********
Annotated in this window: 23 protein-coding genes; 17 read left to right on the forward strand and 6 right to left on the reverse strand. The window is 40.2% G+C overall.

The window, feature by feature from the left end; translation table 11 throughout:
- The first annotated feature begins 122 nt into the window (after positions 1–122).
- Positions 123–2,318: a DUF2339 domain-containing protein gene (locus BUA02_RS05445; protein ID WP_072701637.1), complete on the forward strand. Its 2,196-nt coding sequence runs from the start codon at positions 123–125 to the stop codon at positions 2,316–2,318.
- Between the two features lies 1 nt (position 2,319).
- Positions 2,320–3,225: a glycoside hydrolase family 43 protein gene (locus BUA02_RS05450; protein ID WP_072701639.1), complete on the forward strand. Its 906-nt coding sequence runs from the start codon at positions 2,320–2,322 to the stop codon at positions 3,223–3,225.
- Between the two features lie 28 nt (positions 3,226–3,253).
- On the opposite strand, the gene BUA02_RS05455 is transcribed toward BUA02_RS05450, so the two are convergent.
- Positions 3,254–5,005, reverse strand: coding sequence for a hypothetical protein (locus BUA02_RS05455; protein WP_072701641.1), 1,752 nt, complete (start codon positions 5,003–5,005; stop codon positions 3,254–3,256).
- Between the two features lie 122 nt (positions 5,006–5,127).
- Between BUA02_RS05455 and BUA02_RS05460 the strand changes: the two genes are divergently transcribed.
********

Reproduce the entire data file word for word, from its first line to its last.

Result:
Annotated in this window: 23 protein-coding genes; 17 read left to right on the forward strand and 6 right to left on the reverse strand. The window is 40.2% G+C overall.

The window, feature by feature from the left end; translation table 11 throughout:
- The first annotated feature begins 122 nt into the window (after positions 1–122).
- Positions 123–2,318: a DUF2339 domain-containing protein gene (locus BUA02_RS05445; protein ID WP_072701637.1), complete on the forward strand. Its 2,196-nt coding sequence runs from the start codon at positions 123–125 to the stop codon at positions 2,316–2,318.
- Between the two features lies 1 nt (position 2,319).
- Positions 2,320–3,225: a glycoside hydrolase family 43 protein gene (locus BUA02_RS05450; protein ID WP_072701639.1), complete on the forward strand. Its 906-nt coding sequence runs from the start codon at positions 2,320–2,322 to the stop codon at positions 3,223–3,225.
- Between the two features lie 28 nt (positions 3,226–3,253).
- On the opposite strand, the gene BUA02_RS05455 is transcribed toward BUA02_RS05450, so the two are convergent.
- Positions 3,254–5,005, reverse strand: coding sequence for a hypothetical protein (locus BUA02_RS05455; protein WP_072701641.1), 1,752 nt, complete (start codon positions 5,003–5,005; stop codon positions 3,254–3,256).
- Between the two features lie 122 nt (positions 5,006–5,127).
- Between BUA02_RS05455 and BUA02_RS05460 the strand changes: the two genes are divergently transcribed.